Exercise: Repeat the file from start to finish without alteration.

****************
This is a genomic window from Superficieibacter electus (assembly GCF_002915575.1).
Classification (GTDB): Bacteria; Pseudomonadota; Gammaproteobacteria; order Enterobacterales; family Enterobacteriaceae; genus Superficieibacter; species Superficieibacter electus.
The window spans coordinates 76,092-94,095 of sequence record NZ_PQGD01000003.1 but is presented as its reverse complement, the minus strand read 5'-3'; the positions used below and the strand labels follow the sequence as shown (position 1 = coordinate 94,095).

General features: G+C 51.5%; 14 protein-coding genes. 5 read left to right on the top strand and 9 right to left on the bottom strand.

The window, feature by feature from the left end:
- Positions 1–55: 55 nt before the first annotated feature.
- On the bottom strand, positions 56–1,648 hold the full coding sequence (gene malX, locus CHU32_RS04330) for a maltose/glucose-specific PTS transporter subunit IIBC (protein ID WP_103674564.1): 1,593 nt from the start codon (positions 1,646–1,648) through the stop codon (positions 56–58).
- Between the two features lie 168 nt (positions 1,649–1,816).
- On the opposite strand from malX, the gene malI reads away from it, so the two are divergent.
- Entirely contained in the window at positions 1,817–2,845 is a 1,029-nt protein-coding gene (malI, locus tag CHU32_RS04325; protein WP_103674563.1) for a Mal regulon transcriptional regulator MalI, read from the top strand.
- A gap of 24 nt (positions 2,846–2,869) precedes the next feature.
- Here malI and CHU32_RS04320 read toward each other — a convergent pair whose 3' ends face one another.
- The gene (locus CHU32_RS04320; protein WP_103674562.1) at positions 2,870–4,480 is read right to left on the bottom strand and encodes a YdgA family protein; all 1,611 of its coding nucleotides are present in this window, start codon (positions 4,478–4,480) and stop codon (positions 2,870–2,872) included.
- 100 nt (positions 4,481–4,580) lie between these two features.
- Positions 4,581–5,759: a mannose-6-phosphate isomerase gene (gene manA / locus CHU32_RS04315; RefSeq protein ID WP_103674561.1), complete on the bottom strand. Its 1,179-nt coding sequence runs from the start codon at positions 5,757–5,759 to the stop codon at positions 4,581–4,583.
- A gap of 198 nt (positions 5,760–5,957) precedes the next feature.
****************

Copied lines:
This is a genomic window from Superficieibacter electus (assembly GCF_002915575.1).
Classification (GTDB): Bacteria; Pseudomonadota; Gammaproteobacteria; order Enterobacterales; family Enterobacteriaceae; genus Superficieibacter; species Superficieibacter electus.
The window spans coordinates 76,092-94,095 of sequence record NZ_PQGD01000003.1 but is presented as its reverse complement, the minus strand read 5'-3'; the positions used below and the strand labels follow the sequence as shown (position 1 = coordinate 94,095).

General features: G+C 51.5%; 14 protein-coding genes. 5 read left to right on the top strand and 9 right to left on the bottom strand.

The window, feature by feature from the left end:
- Positions 1–55: 55 nt before the first annotated feature.
- On the bottom strand, positions 56–1,648 hold the full coding sequence (gene malX, locus CHU32_RS04330) for a maltose/glucose-specific PTS transporter subunit IIBC (protein ID WP_103674564.1): 1,593 nt from the start codon (positions 1,646–1,648) through the stop codon (positions 56–58).
- Between the two features lie 168 nt (positions 1,649–1,816).
- On the opposite strand from malX, the gene malI reads away from it, so the two are divergent.
- Entirely contained in the window at positions 1,817–2,845 is a 1,029-nt protein-coding gene (malI, locus tag CHU32_RS04325; protein WP_103674563.1) for a Mal regulon transcriptional regulator MalI, read from the top strand.
- A gap of 24 nt (positions 2,846–2,869) precedes the next feature.
- Here malI and CHU32_RS04320 read toward each other — a convergent pair whose 3' ends face one another.
- The gene (locus CHU32_RS04320; protein WP_103674562.1) at positions 2,870–4,480 is read right to left on the bottom strand and encodes a YdgA family protein; all 1,611 of its coding nucleotides are present in this window, start codon (positions 4,478–4,480) and stop codon (positions 2,870–2,872) included.
- 100 nt (positions 4,481–4,580) lie between these two features.
- Positions 4,581–5,759: a mannose-6-phosphate isomerase gene (gene manA / locus CHU32_RS04315; RefSeq protein ID WP_103674561.1), complete on the bottom strand. Its 1,179-nt coding sequence runs from the start codon at positions 5,757–5,759 to the stop codon at positions 4,581–4,583.
- A gap of 198 nt (positions 5,760–5,957) precedes the next feature.